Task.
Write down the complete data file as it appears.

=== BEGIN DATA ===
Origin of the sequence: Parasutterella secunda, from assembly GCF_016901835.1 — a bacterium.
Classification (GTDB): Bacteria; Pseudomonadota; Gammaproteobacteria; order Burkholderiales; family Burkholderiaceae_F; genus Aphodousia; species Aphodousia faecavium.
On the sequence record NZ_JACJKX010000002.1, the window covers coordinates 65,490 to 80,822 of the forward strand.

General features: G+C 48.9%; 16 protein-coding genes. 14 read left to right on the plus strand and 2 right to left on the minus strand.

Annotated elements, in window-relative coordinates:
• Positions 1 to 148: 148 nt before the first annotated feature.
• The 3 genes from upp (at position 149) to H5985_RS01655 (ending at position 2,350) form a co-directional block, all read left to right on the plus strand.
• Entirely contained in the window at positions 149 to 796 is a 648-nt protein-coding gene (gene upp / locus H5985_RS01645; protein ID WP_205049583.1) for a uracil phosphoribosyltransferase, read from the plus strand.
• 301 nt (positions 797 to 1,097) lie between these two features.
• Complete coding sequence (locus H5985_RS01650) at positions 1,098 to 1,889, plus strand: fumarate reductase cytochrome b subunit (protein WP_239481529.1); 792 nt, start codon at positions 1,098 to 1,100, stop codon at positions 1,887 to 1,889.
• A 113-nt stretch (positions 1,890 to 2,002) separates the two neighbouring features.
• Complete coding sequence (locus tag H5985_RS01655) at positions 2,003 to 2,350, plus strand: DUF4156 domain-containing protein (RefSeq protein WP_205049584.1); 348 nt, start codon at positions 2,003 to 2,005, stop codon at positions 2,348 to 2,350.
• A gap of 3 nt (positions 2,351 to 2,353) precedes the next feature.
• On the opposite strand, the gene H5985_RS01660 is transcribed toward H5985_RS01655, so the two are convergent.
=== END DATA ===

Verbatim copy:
Origin of the sequence: Parasutterella secunda, from assembly GCF_016901835.1 — a bacterium.
Classification (GTDB): Bacteria; Pseudomonadota; Gammaproteobacteria; order Burkholderiales; family Burkholderiaceae_F; genus Aphodousia; species Aphodousia faecavium.
On the sequence record NZ_JACJKX010000002.1, the window covers coordinates 65,490 to 80,822 of the forward strand.

General features: G+C 48.9%; 16 protein-coding genes. 14 read left to right on the plus strand and 2 right to left on the minus strand.

Annotated elements, in window-relative coordinates:
• Positions 1 to 148: 148 nt before the first annotated feature.
• The 3 genes from upp (at position 149) to H5985_RS01655 (ending at position 2,350) form a co-directional block, all read left to right on the plus strand.
• Entirely contained in the window at positions 149 to 796 is a 648-nt protein-coding gene (gene upp / locus H5985_RS01645; protein ID WP_205049583.1) for a uracil phosphoribosyltransferase, read from the plus strand.
• 301 nt (positions 797 to 1,097) lie between these two features.
• Complete coding sequence (locus H5985_RS01650) at positions 1,098 to 1,889, plus strand: fumarate reductase cytochrome b subunit (protein WP_239481529.1); 792 nt, start codon at positions 1,098 to 1,100, stop codon at positions 1,887 to 1,889.
• A 113-nt stretch (positions 1,890 to 2,002) separates the two neighbouring features.
• Complete coding sequence (locus tag H5985_RS01655) at positions 2,003 to 2,350, plus strand: DUF4156 domain-containing protein (RefSeq protein WP_205049584.1); 348 nt, start codon at positions 2,003 to 2,005, stop codon at positions 2,348 to 2,350.
• A gap of 3 nt (positions 2,351 to 2,353) precedes the next feature.
• On the opposite strand, the gene H5985_RS01660 is transcribed toward H5985_RS01655, so the two are convergent.